As for power, the model comes with two 60V batteries and chargers, letting you go from assembly -- which only takes a few moments -- to use in just a few hours. The control panel features battery-level indicator LEDs for each battery, letting you check how much power you have at a glance. DeWalt claims that the 60V Max can clear up to a 32-car driveway on a full charge, and I'm highly inclined to believe them. 

I have a typical suburban driveway that can fit six vehicles fairly comfortably, and about 200 feet of sidewalk to maintain. With both batteries charged, I was able to fully clear my driveway and sidewalk sections twice, which was about 45 minutes runtime altogether, before I'd even drained half their power. And since I had so much extra runtime, I did what any other Midwesterner would do and cleared as many of my neighbors' sidewalks and drives as I could. I was able to clear the entire sidewalk on our side of the street, as well as two of the three driveways, before I needed to walk back to my own home to recharge the batteries.  

Also: How to choose a snow blower: Ultimate buying guide for winter days ahead

The DeWalt 60V Max has three power modes, including an eco-friendly battery saver option, so your runtime may vary depending on which mode you use. The power modes can also be used to adjust your chute speed for handling heavier or drier snow. The eco-friendly mode works well with fresh powder for when you need to quickly clear areas, while the heavy-duty mode is great for wet, heavy snow, and thin layers of sleet and freezing rain.  

dewalt 60v max
Taylor Clemons/ZDNET

Like all other single-stage snow blowers, the DeWalt 60V Max does not have any sort of self-propelled drive for the wheels. But the body of the unit is lightweight enough to not need a ton of muscle or effort to maneuver and control. I'm even able to physically pick it up -- using proper form, of course -- and carry it if needed. The batteries themselves have a bit of heft to them, but even with both placed in the snow blower, the entire machine is still surprisingly easy to change direction.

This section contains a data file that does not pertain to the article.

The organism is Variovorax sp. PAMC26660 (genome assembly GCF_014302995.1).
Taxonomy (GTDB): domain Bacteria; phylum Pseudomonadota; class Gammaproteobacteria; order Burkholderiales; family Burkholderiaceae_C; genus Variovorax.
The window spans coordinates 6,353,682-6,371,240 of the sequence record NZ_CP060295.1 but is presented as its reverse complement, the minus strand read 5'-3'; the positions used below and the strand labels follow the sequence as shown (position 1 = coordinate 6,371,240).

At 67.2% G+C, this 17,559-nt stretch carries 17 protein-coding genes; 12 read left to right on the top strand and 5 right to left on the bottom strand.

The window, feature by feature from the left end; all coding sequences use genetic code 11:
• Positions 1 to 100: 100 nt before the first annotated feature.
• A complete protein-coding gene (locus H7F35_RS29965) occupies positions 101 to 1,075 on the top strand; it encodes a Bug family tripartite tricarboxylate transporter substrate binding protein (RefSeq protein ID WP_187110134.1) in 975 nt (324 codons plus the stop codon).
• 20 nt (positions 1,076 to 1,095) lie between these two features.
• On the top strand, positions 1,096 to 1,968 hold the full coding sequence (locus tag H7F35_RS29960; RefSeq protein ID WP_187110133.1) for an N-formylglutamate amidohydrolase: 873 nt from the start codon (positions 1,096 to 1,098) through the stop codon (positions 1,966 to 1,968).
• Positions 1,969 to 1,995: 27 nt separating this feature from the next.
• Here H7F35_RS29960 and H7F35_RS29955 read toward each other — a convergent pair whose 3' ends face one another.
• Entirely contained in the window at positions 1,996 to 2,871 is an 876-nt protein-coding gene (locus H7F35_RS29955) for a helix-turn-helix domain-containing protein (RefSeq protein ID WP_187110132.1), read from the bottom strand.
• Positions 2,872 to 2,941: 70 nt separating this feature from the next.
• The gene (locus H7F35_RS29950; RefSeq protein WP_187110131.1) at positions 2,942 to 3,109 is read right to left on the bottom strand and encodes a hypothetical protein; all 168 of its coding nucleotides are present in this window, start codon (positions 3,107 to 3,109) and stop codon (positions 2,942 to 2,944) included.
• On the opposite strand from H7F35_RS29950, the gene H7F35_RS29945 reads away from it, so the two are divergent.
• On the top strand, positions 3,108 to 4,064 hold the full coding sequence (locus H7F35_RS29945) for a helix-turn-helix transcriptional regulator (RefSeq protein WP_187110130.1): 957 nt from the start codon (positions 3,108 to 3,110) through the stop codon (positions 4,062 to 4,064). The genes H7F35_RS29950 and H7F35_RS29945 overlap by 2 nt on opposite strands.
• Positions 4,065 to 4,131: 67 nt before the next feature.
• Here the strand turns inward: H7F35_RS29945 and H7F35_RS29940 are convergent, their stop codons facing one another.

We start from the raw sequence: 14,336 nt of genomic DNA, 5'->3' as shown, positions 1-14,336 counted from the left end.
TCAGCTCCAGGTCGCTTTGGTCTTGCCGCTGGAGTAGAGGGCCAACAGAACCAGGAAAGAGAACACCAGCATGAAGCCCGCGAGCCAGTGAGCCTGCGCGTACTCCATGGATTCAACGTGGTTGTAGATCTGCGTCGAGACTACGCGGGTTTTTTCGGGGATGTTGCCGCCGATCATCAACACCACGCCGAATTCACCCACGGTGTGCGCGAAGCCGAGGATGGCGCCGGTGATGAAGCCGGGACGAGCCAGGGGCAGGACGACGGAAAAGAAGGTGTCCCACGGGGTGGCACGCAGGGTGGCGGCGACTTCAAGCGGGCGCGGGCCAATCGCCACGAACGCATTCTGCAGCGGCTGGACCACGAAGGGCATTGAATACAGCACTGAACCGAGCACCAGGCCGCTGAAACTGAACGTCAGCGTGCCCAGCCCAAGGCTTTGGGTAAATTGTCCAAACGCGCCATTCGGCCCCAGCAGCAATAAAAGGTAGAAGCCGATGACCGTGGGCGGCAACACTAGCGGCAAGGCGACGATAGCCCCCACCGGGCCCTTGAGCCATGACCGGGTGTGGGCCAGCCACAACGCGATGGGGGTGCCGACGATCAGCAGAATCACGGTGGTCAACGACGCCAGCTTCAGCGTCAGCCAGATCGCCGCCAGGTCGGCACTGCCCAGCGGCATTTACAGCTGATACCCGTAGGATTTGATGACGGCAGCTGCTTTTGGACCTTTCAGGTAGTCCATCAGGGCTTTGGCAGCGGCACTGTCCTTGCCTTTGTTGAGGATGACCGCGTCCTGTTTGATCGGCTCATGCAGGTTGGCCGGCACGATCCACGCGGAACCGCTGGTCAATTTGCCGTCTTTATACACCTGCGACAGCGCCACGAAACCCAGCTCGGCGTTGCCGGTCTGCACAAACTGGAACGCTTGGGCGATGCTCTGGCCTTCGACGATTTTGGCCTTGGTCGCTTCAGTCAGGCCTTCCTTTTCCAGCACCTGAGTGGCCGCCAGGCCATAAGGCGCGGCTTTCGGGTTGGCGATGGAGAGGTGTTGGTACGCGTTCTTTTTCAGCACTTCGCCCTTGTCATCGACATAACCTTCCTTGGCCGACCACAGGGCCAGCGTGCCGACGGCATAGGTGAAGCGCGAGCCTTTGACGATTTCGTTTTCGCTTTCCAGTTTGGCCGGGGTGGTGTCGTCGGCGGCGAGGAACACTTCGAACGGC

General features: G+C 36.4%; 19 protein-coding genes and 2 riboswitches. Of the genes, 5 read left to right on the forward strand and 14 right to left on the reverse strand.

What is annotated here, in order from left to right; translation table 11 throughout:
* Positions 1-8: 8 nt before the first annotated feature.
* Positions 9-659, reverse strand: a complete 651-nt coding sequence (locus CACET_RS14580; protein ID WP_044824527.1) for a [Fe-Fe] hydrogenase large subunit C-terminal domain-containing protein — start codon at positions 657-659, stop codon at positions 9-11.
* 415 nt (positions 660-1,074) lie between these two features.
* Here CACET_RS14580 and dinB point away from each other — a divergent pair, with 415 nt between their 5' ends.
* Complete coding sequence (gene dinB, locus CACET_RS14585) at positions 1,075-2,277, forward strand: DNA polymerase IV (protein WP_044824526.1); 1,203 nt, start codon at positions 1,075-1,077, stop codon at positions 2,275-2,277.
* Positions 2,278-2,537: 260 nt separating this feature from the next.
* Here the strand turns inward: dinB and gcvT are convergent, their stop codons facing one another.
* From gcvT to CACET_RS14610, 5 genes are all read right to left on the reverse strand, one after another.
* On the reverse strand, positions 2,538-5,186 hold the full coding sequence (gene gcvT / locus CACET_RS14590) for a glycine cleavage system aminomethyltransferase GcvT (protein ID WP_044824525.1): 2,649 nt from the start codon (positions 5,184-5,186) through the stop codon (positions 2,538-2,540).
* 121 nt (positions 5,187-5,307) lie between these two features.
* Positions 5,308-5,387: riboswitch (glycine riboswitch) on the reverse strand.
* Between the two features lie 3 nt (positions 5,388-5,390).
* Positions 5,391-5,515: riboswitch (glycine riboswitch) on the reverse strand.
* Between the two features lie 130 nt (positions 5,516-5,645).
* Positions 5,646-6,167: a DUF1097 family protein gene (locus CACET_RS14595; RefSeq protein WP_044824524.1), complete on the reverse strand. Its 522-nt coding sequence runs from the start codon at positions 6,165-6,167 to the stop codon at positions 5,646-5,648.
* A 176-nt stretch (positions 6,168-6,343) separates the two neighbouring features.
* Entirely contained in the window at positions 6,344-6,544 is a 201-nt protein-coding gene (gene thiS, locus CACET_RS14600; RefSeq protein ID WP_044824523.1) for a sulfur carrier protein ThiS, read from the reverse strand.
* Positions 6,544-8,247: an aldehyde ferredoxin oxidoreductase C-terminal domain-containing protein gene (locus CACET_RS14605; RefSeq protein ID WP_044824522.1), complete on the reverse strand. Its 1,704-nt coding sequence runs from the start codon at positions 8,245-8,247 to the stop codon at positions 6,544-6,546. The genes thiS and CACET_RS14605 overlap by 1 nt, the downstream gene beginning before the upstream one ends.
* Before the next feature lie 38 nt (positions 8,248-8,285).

My biggest complaint about the DeWalt 60V Max is that it does not come packaged with a chute-clearing tool; you have to purchase one separately. While not a huge deal, not including a tool that allows you to safely clear obstructions like packed snow and ice poses a safety hazard. Especially if an operator is in a hurry and reaches into the chute without thinking while the unit is still running.  

ZDNET's buying advice

All in all, the DeWalt 60V Max single-stage snow thrower is an impressive little unit. With three power modes, you can tackle different types of snow and push for longer battery life. And electric chute controls make adjusting debris ejection quick and easy. 

The lightweight design makes it easy to maneuver around curved and angled walkways, as well as over uneven surfaces like buckled sidewalks. The all-steel auger is tough enough to handle just about any kind of snow, small bits of ice, and even sticks and other yard waste. And for about $1,000, you'll get the snow blower, two batteries and chargers, and countless mornings of not freezing to death as you manually shovel your driveway.